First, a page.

GLENDALE, Ariz. — Meet the new Gordon Beckham.
He’s not the old Gordon Beckham.
Or is he?
Beckham, whom White Sox fans fell in love with as a rookie in 2009 and agonized with as he battled to regain that boy-wonder form in the seasons that followed before he was traded last summer, is back. The belief on both sides is that this relationship can work under different terms.
After the Sox traded Beckham to the Los Angeles Angels for a player to be named Aug. 21, Beckham changed. He went from being a starting second baseman to a utility infielder, a role that should suit a player who was an All-America shortstop at Georgia, the Sporting News’ Rookie of the Year as a third baseman and a standout defensive second baseman for the Sox from 2010 to 2014.
Beckham seemed to flourish at his new job, too, hitting .268 with a .328 on-base percentage and a .429 slugging percentage in 26 games during the Angels’ run to the postseason. It was a small sample size, but it looked better than Beckham’s .221/.263/.336 for the Sox in 2014 and .244/.306/.374 for them during his career.
The separation was a good thing.
‘‘It was, for sure,’’ Beckham said. ‘‘Just getting a clean slate. Coming back here is not necessarily a fresh start, but it’s definitely a clean slate from my past here. And the guys are totally different. So, yeah, I have a great perspective.’’
Bringing Beckham back made sense to the Sox. He is their best defensive second baseman, so he gives them a fallback if the competition for the starting job between 24-year-old Micah Johnson and 22-year-old Carlos Sanchez fails to produce a clear winner. Six-position guy Emilio Bonifacio can play second, too, but his ideal role is to back up in the outfield and infield and start in spots.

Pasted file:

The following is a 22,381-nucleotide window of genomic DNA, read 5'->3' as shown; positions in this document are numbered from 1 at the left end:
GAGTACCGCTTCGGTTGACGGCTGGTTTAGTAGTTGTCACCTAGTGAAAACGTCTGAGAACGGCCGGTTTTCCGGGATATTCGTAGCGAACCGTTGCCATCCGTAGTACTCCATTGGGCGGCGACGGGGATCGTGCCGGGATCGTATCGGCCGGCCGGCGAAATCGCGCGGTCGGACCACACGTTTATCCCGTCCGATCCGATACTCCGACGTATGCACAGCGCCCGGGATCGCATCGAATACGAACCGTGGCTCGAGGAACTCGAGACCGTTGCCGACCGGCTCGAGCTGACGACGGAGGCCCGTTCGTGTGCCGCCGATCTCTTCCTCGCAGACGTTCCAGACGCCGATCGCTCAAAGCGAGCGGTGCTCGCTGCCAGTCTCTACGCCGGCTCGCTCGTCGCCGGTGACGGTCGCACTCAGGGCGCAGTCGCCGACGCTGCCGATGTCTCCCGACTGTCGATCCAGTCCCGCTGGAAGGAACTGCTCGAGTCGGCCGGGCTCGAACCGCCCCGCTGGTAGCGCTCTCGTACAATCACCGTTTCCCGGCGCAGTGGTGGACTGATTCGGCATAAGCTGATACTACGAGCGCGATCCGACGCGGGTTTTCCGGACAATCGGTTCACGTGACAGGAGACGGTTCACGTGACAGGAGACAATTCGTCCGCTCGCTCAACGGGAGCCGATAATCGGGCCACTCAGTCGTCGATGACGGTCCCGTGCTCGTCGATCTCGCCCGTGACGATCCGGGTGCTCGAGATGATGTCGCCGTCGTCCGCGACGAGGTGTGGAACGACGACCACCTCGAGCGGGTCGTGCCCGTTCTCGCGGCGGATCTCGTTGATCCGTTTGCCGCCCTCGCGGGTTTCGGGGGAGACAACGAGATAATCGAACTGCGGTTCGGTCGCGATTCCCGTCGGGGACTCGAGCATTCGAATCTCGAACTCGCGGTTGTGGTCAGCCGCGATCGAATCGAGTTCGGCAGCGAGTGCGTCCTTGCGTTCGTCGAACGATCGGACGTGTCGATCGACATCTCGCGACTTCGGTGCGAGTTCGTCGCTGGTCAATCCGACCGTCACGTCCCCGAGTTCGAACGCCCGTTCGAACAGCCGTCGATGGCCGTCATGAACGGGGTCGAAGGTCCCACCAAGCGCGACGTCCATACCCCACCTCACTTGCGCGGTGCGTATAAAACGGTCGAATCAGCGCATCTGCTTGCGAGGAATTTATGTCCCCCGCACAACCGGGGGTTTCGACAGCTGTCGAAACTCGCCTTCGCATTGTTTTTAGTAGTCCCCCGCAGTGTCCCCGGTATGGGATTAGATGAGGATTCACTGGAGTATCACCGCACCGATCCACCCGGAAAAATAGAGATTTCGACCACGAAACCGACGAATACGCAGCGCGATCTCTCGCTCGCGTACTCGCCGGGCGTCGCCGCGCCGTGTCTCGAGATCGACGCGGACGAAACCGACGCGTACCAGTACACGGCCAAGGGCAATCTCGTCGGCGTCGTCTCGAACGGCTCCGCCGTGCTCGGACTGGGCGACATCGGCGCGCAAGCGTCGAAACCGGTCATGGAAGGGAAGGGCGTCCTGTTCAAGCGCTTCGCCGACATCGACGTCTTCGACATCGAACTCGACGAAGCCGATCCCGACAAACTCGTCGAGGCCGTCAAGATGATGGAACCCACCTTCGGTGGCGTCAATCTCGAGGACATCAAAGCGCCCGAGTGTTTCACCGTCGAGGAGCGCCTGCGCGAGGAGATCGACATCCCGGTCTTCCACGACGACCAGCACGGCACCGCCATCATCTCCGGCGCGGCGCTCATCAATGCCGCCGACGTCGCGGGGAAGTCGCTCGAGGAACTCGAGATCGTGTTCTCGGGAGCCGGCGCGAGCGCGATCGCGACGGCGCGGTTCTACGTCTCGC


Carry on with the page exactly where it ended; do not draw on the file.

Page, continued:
In a part-time role, Beckham’s bat won’t be the big issue it has been in the past. But his 1-for-19 start in spring training mustn’t fester, either.
‘‘He’s hit the ball hard enough to get some hits,’’ manager Robin Ventura said. ‘‘He’s been playing all over the place and doing a good job, so I’m not worried about that.’’
If Johnson, who is hitting .389 in Cactus League games, wins the job, Beckham might get his share of innings as a late-inning replacement at second — if he’s not playing third on that particular day, that is. His versatility helps the Sox and suits Beckham.
‘‘I think it’s rejuvenated him a little,’’ said infield coach Joe McEwing, who has been hitting ground balls to Beckham at second, third and short. ‘‘He’s like a kid again. He’s athletic. He can move around and have fun.’’
Beckham came to camp with the intention of winning the job at second but knowing the utility role, which might include starts in place of left-handed-hitting Conor Gillaspie at third against left-handers, was a good possibility.
‘‘Listen, that’s going to play out,’’ Beckham said. ‘‘Whatever happens out here, they will make the decision that’s best for the team. Whatever that is, that’s what I’ve signed up for, even if I don’t win that job. I’ve signed up for the opportunity to do both. They’ve made that very clear to me.’’
At 28, Beckham seems like the same friendly, honest, open guy he always was. He just seems, well, a little older. He said this Beckham might not be the open book with the media he always has been.
‘‘I wear everything on my sleeve, and I have to you all for a long time,’’ he said. ‘‘It’s just not worth it to me anymore. You all know who I am, what kind of person I am. I’m just here enjoying baseball, having fun on a team that can compete.
‘‘I try not to put too much expectation on myself and care what other people think I should be doing. I just want to help this team be better.’’